# Define a Simple Problem and Submit it to a QPU (Ising Example)

This article assumes that you have already installed the Ocean software and set up the required dependencies .

Note: The two-qubit problem shown here is a simple example. For more detailed examples, see the Ocean documentation

### Two-qubit problem

The Ising Hamiltonian of a two-qubit system is written as:

``````    H = h_1 * s_1 + h_2 * s_2 + J_{1,2} * s_1 *s_2
``````

where s_1,s_2 can be {-1,1}.

h1 and h2 are biases on individual qubits and J_{1,2} is the coupling term. Since we are trying to find the ground state of the above Hamiltonian: minimum energy, if h_1 is positive, qubit 1 (s_1) will "want" to be -1 (and same for qubit 2).

If J_{1,2} is negative, s_1 and s_2 will "want" to have the same sign. This is ferromagnetic (FM) coupling. If J_{1,2} is positive, s_1 and s_2 will tend to have the opposite sign to minimize the energy: this is antiferromagnetic (AFM) coupling.

### Access a solver

To access a D-Wave QPU (a solver), you need to know the following details, all of which are available to you in your Leap dashboard:

• API end point (URL) that you will connect to
• Your API token that you will use to authenticate
• The name of the solver

Access the solver using the following command:

``solver = DWaveSampler()``

Each solver has properties that are stored in a dict format that you can access as follows:

``print(solver.properties.keys())``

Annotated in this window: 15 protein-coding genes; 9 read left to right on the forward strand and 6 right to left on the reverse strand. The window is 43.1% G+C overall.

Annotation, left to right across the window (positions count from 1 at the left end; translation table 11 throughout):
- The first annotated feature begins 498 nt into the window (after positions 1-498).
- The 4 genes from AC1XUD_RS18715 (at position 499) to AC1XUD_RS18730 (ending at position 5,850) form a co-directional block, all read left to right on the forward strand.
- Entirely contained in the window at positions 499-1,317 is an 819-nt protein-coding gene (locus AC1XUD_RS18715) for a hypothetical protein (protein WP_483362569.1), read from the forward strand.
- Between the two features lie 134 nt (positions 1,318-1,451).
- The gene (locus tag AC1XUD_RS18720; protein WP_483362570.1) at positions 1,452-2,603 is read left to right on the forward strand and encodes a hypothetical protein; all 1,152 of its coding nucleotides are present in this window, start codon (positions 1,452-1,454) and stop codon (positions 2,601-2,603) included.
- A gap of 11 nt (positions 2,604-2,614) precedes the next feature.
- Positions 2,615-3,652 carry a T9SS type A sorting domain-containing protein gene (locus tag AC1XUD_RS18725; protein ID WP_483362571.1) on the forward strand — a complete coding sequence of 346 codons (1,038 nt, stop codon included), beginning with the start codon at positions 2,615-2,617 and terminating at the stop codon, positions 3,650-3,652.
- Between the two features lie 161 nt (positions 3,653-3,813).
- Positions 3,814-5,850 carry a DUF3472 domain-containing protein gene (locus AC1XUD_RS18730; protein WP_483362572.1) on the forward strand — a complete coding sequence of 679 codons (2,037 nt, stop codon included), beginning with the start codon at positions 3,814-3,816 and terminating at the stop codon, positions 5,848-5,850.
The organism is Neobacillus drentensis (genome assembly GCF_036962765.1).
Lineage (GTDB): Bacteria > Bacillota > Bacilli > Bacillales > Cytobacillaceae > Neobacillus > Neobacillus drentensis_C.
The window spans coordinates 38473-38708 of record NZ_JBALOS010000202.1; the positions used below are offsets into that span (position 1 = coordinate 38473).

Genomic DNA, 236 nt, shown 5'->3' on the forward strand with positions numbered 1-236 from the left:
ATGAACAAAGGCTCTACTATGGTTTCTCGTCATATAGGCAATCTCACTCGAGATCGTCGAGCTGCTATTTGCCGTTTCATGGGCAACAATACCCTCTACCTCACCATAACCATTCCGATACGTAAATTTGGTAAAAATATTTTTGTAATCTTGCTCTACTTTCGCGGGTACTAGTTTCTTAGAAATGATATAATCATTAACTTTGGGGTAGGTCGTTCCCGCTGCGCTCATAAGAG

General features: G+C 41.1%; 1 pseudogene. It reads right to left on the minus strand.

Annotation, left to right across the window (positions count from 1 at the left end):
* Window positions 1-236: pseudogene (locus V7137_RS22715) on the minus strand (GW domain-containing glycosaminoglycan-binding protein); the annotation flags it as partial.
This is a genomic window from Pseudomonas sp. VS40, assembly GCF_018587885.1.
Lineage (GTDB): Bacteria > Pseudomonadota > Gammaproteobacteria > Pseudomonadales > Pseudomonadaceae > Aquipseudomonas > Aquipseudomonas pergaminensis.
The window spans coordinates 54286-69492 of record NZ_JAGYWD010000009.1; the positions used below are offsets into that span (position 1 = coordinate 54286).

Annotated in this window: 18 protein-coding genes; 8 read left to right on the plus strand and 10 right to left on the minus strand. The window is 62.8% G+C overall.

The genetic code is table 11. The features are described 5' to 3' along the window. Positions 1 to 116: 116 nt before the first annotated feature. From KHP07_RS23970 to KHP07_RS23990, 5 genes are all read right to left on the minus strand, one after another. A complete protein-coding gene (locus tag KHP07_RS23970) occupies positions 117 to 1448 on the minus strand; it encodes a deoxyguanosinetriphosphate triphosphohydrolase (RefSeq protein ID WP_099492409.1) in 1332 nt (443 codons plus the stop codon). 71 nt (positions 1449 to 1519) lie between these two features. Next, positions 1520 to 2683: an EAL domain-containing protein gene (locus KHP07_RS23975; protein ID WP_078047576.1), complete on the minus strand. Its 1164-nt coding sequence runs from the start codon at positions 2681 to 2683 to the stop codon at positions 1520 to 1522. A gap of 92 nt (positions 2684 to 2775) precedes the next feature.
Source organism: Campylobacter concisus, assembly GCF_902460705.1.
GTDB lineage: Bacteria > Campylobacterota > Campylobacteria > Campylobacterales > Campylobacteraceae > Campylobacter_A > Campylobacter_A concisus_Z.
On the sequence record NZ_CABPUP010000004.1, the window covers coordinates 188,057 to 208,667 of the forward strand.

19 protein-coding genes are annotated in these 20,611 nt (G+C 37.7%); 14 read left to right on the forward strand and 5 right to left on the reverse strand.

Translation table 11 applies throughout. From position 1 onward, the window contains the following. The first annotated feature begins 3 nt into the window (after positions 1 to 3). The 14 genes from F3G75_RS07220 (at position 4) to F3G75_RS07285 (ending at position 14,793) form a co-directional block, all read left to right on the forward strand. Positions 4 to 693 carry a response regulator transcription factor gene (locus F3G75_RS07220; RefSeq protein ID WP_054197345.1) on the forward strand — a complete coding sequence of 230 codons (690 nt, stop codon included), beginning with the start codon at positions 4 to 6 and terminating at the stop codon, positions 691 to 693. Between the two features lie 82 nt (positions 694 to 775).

### View qubit details

For now, let's concentrate on the keys for the quantum bits (qubits) and couplers on the QPU; run these commands to enumerate the qubits and couplers in the device:

``````qubits = solver.properties['qubits']
couplers = solver.properties['couplers']``````

Two qubits that we can use (that are coupled) are 0 and 4. First, let's ensure both are available in our system:

``````qubit_1 = 0
qubit_2 = 4
coupler = [qubit_1,qubit_2]

if (qubit_1 in qubits) and \
(qubit_2 in qubits) and \
(coupler in couplers):
print('Qubits {} and {} and their coupler {} are available'.format(qubit_1,
qubit_2,
coupler))``````

### Define the problem

Now we can define a problem. Let's force the qubits to be spin-up by setting h_0 = h_4 = -1 and have a FM coupling between them. We expect to get samples with spin up (1) qubits and an energy of -1 + -1 + -1 = -3.

``````h = {qubit_1:-1,qubit_2:-1}
J = {tuple(coupler):-1} ``````

``solution = solver.sample_ising(h,J,num_reads=10)``

For this problem, we are likely to get a single, unique solution for all 10 runs. This is because the problem has a non-degenerate ground state that is well separated from its excited states, so we managed to reach the correct solution 100 percent of the time.